From my archives: 10/18/2008
I had a conversation today with a friend who had been married for 20 years. Over the past year, she has been making a new life for herself and her two teenage sons, now that her husband is gone from their home. She is, on the whole, a joyful person and deeply appreciative of life. This is remarkable to me because she has some handicaps that I’m not sure I would be able to deal with, and she handles them with ease and grace.
We were talking about men. You know … “men”. One of those conversations that I do my very best to avoid. I don’t like those conversations – when I engage in them, I feel like it belittles me as well as the men who are and have been in my life. I don’t want to do that – it feels, to use a technical term, icky.
She mentioned that she couldn’t imagine the hoops that a man would have to jump through in order to “get her” to trust him. I couldn’t imagine that either – but in an entirely different way.
During my conversation with her, I realized that I’ve pretty much let go of the need to hold out hoops for anyone to jump through. Men, sure. But also family, friends, cashiers, professors. I don’t need them to do anything for me in order for me to … be happy … trust … succeed … learn … grow … have a good day … enjoy myself.
And even more interesting, I realized that I don’t hold out hoops for myself anymore. I trust myself. I know that I have my best interests at heart — as well as others in my life. If there is someone I care for – well then, I care for them. And I’ll treat them with courtesy and respect that doesn’t depend on how they treat me. It doesn’t mean I remain in their company if they are unkind or abusive, but I respect their inherent soul.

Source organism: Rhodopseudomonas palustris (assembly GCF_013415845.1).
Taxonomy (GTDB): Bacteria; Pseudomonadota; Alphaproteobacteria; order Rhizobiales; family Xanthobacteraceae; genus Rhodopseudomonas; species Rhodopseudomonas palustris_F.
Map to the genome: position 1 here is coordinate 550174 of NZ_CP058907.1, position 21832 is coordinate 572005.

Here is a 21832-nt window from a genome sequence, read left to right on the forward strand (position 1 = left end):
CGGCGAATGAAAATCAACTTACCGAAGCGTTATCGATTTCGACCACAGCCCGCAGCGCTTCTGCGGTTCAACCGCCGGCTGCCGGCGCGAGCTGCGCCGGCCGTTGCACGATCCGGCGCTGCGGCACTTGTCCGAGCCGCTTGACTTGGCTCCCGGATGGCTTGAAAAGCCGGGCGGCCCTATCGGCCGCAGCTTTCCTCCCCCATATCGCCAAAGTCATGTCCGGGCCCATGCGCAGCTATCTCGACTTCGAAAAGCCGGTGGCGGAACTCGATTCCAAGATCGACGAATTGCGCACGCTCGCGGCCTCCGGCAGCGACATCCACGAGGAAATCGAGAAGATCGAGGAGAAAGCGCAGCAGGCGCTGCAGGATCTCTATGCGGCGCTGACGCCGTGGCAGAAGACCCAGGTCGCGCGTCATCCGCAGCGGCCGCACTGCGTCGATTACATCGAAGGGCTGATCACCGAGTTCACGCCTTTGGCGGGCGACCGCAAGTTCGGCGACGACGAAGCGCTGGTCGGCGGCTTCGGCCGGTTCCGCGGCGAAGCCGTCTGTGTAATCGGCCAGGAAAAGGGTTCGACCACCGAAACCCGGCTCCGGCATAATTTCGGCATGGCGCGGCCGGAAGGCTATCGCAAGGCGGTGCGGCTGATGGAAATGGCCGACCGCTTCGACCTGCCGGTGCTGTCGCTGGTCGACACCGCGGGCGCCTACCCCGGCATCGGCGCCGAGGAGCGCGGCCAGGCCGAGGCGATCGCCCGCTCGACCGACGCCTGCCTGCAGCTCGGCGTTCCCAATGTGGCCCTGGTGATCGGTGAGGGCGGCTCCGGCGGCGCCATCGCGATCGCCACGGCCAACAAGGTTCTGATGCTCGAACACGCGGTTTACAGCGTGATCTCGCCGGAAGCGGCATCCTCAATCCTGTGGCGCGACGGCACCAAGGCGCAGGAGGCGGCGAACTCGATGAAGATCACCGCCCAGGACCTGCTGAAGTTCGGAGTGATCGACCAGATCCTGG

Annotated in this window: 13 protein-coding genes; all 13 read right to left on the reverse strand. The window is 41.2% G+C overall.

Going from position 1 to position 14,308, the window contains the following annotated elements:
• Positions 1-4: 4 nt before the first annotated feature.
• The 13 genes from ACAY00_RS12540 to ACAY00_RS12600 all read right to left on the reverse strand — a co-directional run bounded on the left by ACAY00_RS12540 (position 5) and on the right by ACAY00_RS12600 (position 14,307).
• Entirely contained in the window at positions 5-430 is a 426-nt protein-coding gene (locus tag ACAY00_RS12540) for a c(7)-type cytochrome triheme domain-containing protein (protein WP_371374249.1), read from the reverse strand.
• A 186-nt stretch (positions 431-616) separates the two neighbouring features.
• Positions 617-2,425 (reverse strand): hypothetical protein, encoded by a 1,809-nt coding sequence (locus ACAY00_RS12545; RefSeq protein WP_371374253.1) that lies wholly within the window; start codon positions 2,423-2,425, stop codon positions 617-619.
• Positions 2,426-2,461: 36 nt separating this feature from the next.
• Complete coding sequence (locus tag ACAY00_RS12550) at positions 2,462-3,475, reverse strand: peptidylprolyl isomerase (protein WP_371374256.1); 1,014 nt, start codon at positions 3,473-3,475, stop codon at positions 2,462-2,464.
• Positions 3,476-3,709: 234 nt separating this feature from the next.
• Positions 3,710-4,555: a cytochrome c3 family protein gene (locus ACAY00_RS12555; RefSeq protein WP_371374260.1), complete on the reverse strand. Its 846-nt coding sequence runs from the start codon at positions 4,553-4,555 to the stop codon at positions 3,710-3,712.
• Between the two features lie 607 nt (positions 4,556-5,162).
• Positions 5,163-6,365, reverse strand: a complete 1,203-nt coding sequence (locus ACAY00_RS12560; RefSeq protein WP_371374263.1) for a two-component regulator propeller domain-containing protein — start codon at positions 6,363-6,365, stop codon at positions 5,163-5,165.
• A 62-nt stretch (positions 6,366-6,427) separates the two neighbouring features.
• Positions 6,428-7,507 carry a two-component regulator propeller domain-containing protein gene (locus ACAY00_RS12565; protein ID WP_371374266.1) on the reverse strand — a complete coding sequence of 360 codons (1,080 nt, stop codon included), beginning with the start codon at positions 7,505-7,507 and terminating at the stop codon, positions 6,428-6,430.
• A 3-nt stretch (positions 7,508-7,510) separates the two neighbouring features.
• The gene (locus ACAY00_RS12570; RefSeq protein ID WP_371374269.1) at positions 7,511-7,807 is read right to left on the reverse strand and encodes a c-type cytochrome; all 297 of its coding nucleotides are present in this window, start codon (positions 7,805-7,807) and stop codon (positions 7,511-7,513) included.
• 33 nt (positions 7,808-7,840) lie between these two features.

My current employer is a little moody. She can sometimes lose her temper and speak with great discourtesy because I haven’t done something that she expects. And her expectations can change daily. I’ve realized that when she acts out – I can still treat her courteously because .. that how I want to treat her. I carry no expectations that she’ll return the courtesy – it just feels better to me. Often, she shifts her mood into something kinder and more reasonable pretty quickly. I don’t do it for the outcome, but I do enjoy the shift.
Take a look at your relationship, do you have any secret hoops that others have to jump through? Do you feel trapped by the hoops that others place around you? We lose our temper, we speak unkindly, we have expectations that change depending on the day; they generally can’t be met because our loved ones can’t read our minds and our hearts. When we act out – so do they. When they act out – so do we.
“S/he started it!,” we may think … or say. But, it doesn’t ever have to go past that first little flare of temper. So what if s/he started it.
After enjoying our conversation, sharing hugs, and setting up a time to chat again, I walk home and I think — I may have finally given up hoops. I’m not perfect – I’m the first to admit it. People continue to move in and out of my life that I despise and I do my best. There are often people in my life that I find a certain perverse pleasure in annoying them whenever possible. But, on the whole, I’m moving more closely to Gandhi’s suggestion to “be the change you want to see”.